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Sichuan Blue Whales win promotion to CBA, round out new foreign lineup

October 7, 2013


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The CBA’s newest expansion team, the Sichuan Whales, will enter their inagural season with three foreign players, Hamed Haddadi, Herve Lamizana and Johnny Flynn, as well as a foreign head coach, J.T. Prada.

Southwestern China has been starving for some top level basketball for a long time. They won’t have to wait any longer.

Last month, the CBA officially announced the promotion of the Sichuan Jinqiang Blue Whales to the Chinese Basketball Association, and will become the 18th team in the league.

The decision, which was officially announced on September 29th, ends what had been a long-time rumored end-result to the league’s expansion plans. Dating as far back as summer 2012, the CBA had been evaluation expansion plans with the idea of promoting a team from the second-tier professional league, the National Basketball League. For various reasons, those plans were put on hold and the once-in-a-few year opportunity for teams to rise up to the top professional level was carried over to 2013. Even then, it wouldn’t be until several months after the conclusion of the NBL season for a final decision to be announced.


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Craig Smith Interview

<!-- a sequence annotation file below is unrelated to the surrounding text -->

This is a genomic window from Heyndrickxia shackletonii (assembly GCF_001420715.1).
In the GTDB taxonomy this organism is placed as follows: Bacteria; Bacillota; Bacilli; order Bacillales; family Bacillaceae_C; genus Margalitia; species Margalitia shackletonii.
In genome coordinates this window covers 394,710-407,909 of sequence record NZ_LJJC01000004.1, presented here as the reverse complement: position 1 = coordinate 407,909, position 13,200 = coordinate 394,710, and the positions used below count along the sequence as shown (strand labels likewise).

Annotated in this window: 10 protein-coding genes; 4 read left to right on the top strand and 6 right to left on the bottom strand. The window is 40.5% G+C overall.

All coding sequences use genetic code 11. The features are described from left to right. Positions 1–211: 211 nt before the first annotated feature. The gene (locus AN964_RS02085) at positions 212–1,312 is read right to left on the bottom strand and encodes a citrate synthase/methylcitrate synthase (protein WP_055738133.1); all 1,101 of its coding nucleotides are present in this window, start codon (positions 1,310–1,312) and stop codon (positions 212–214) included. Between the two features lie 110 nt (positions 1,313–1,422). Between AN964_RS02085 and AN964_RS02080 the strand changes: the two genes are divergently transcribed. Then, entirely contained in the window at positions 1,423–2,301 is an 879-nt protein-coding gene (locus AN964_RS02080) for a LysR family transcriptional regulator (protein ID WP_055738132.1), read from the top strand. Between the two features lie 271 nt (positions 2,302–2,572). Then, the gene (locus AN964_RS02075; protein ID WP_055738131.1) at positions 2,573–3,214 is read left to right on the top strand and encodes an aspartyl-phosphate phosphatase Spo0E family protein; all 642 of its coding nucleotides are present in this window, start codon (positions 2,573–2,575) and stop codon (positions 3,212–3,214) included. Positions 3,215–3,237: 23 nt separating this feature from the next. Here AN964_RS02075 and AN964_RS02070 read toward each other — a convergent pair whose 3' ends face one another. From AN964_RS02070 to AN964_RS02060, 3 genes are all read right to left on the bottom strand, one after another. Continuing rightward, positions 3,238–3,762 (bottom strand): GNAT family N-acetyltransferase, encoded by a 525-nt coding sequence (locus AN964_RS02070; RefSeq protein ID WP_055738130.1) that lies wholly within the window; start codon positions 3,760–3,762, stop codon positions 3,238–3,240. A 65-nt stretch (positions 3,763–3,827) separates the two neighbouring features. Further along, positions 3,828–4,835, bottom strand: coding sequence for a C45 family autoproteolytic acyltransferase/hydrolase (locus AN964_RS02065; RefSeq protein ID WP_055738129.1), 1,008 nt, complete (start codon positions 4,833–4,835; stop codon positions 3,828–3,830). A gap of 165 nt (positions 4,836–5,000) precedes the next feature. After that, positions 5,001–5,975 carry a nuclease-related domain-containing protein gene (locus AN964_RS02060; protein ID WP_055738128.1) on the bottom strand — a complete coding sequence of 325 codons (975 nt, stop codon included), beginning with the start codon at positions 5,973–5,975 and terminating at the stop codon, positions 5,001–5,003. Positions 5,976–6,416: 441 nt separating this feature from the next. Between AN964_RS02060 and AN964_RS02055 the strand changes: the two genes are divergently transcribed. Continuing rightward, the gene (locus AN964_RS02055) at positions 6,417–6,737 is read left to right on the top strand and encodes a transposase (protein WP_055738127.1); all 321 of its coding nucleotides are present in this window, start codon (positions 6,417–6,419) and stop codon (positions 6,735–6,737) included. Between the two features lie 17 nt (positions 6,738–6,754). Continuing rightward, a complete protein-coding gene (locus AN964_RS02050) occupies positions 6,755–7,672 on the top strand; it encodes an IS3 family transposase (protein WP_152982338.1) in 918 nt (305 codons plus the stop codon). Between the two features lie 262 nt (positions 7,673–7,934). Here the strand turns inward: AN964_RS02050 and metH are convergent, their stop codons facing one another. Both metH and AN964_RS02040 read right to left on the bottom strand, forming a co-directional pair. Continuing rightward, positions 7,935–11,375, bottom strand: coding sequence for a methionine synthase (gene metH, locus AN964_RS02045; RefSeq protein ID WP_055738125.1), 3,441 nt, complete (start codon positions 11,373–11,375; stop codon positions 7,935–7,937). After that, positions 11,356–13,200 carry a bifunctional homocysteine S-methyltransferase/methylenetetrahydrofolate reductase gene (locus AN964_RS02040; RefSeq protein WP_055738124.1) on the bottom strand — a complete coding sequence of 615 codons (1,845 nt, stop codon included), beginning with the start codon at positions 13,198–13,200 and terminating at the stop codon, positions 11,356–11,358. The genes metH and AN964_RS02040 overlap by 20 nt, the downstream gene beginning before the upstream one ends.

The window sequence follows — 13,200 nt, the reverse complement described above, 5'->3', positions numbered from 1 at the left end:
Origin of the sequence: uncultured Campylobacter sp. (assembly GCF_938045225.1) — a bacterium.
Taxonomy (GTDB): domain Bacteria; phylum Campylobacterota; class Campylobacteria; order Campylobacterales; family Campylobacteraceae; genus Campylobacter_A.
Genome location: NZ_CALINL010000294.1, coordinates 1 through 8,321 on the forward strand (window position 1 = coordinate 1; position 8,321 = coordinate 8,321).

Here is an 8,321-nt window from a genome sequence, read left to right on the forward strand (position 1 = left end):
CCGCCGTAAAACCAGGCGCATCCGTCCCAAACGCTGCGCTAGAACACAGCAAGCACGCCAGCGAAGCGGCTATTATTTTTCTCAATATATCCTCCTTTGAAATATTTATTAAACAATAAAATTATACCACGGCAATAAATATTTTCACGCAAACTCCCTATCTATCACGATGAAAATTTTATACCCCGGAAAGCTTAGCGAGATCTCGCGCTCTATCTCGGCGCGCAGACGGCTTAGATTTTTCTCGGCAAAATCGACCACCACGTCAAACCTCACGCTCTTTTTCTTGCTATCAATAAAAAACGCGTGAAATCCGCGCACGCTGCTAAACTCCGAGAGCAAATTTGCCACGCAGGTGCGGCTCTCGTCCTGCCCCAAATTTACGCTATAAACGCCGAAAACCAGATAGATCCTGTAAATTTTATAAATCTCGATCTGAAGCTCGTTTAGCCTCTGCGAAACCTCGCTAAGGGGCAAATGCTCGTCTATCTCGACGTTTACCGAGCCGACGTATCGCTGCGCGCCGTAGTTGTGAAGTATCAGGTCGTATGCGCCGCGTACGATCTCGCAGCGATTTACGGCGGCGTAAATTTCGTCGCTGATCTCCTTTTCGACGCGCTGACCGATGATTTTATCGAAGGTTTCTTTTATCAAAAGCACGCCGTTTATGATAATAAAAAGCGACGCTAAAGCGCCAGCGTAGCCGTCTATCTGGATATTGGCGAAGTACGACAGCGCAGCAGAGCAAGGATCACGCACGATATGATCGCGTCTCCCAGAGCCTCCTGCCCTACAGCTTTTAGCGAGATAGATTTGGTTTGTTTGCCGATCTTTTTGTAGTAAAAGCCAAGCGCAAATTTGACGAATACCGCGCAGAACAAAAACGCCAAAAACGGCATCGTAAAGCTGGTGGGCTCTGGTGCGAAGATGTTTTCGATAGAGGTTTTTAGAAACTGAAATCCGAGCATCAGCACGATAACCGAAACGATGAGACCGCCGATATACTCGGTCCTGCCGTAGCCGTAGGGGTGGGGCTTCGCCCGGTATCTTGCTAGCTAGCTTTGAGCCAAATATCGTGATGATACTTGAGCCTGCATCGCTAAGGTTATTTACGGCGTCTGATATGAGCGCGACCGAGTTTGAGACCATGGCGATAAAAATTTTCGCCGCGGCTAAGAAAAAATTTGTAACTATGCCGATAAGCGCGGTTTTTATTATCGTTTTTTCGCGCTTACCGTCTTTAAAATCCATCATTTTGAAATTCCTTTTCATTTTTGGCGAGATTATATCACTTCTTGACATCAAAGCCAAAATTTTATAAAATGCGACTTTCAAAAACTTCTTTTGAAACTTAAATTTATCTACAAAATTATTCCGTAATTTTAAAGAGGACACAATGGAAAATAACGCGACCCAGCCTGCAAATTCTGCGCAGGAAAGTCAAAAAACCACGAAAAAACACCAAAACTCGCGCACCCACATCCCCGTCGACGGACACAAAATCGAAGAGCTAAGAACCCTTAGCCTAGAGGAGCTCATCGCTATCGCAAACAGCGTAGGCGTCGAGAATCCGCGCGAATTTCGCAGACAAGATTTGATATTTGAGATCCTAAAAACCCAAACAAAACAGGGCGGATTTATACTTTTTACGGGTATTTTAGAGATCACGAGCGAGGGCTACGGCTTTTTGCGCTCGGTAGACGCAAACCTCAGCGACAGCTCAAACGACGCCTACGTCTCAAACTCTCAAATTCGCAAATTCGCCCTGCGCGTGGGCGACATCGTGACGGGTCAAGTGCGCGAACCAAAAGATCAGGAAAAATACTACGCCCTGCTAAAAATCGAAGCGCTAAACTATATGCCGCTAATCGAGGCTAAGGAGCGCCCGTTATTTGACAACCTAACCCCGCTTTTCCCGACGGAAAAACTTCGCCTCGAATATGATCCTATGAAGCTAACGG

June 24, 2013




If you’ve watched Craig Smith play basketball for a bit, you’ve probably heard this phrase thrown around.

Craig Smith is a beast.

We were some of the early ones to figure that out.

In November 2002, perched on the familiar confines of our Section I, Row 13 seats inside Conte Forum, we watched on excitedly as Smith out-worked, out-muscled and out-played the mighty BABC All-Stars in his Boston College Eagles pre-season exhibition debut. After witnessing Al Skinner’s latest diamond-in-the-rough reveal himself as a ready-out-the-box Big East forward, we quickly arrived at another thought. You know, besides the whole beast bit.

Hope this guy stays four years.

Luckily for the Pastuszek family, who watched almost every home game as Boston College season ticket holders in the same Section I, Row 13 seats from 2000 to 2011 — and for every other Eagles basketball supporter, for that matter — Craig Smith did end up staying through his senior season. As part of a long line of similarly under-the-radar players that Skinner and his staff roamed the country to find and recruit to The Heights, the 6-7 250 pound power forward played alongside Troy Bell, Uka Agbai, Louis Hinnant, Jared Dudley and Tyrese Rice among several other key players from that era to spearhead a golden age in the program’s history. By the time senior night came in March 2006, Smith had personally amassed 2,349 points and 1,114 rebounds and had led the Eagles to a record-setting 96 wins, including a school record 28 in 2005-06, alongside three NCAA tournament appearances.